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Are those little pieces of glass? Okay, its definitely not glass, but what are those crystals adhering to the cork? Tartrates… huh? Never heard of ‘em, are they dangerous? Do they affect the wine? This battery of questions follows shortly after yanking a discolored cork, encrusted with beautiful salt-like barnacles of a wine you are planning on serving. They are appropriate (but unfounded) concerns and it suggests you are paying attention. While it is true that it can be a unnerving the first time you spy the formations dwelling contentedly on the end of a stopper, let me guarantee you that it is a cooler experience than a scarier one.

So what are they? The formations are potassium acid tartrates that have precipitated out of the wine, nesting on the sides and bottom of the bottle and cork. Some casual wine drinkers will go an entire lifetime without seeing them so I like to think of tartrates positively, sharing the experience with the people around me, with the nerdy enthusiasm of an amateur astronomer viewing a meteor shower on the sands of Anita street beach with my first girlfriend.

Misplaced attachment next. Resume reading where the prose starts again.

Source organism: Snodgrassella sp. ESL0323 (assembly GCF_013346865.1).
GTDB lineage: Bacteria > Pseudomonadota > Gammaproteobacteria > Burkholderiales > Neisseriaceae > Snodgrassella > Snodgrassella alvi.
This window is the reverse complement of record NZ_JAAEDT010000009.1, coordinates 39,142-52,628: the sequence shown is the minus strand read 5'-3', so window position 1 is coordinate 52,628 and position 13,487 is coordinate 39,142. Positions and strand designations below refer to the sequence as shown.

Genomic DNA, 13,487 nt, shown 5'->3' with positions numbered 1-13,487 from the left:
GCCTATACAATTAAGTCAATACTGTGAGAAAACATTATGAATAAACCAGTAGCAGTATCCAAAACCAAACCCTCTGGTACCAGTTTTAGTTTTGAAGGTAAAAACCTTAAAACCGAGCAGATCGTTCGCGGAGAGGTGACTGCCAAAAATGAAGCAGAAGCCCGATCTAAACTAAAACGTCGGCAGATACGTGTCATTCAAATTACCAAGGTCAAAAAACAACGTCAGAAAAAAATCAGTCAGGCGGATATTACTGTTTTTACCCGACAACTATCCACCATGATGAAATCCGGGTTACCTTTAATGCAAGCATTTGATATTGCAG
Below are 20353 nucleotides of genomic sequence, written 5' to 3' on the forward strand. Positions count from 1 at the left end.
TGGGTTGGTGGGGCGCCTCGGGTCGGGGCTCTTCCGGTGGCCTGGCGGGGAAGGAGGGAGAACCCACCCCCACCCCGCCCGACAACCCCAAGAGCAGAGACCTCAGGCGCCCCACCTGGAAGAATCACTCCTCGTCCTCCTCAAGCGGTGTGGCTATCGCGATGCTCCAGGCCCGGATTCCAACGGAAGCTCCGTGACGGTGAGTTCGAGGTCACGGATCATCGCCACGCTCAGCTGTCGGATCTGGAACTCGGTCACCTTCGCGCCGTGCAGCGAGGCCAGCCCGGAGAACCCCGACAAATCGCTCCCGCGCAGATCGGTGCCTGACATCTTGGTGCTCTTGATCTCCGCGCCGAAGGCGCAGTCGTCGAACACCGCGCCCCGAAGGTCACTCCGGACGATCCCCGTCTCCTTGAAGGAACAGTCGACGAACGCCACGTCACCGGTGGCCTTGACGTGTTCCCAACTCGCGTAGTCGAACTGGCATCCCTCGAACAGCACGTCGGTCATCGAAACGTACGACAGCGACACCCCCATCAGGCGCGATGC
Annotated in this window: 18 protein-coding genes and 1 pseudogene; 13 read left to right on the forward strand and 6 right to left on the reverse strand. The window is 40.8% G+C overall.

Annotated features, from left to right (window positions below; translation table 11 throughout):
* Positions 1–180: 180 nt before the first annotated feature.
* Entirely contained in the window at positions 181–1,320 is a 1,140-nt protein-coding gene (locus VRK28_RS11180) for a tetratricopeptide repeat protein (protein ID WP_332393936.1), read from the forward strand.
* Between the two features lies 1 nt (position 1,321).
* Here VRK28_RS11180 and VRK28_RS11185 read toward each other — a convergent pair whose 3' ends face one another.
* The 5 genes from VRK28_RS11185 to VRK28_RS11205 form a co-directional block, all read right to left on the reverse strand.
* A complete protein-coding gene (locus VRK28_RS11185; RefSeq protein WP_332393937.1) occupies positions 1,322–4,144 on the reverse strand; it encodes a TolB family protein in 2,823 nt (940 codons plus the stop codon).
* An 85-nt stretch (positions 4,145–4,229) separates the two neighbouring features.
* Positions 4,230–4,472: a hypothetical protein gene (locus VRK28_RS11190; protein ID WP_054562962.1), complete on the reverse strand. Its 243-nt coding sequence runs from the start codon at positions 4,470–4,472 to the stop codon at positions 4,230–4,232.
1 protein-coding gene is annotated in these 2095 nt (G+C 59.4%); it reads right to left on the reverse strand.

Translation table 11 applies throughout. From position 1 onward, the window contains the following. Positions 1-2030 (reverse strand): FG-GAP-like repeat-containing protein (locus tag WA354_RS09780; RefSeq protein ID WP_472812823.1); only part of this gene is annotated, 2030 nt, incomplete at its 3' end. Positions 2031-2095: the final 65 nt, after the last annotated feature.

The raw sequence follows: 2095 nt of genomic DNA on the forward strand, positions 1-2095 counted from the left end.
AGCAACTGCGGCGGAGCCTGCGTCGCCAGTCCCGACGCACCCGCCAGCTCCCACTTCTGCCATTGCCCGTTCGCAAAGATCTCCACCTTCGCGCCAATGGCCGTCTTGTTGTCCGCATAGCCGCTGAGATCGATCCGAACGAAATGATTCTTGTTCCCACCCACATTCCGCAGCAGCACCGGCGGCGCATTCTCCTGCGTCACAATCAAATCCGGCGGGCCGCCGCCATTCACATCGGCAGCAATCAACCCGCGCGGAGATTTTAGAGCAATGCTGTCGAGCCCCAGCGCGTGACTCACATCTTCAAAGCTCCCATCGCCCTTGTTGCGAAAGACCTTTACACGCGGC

They are most commonly found on aged bottles but can also be detected in the process of fermentation. Tartrates come directly from tartaric acid; the crystals that appear at the end of the cork are actually the potassium salt but they are a result of the sediment from the bottle in the form of lees (dead yeast cells—the same thing that makes wine soooo creamy), pulp and tannins.

The next time you encounter tartrates please do not be alarmed; try instead to embrace the glasslike chards glued to the cork of your aged seven fifty of Riesling, knowing that they are a natural phenomenon in wine.

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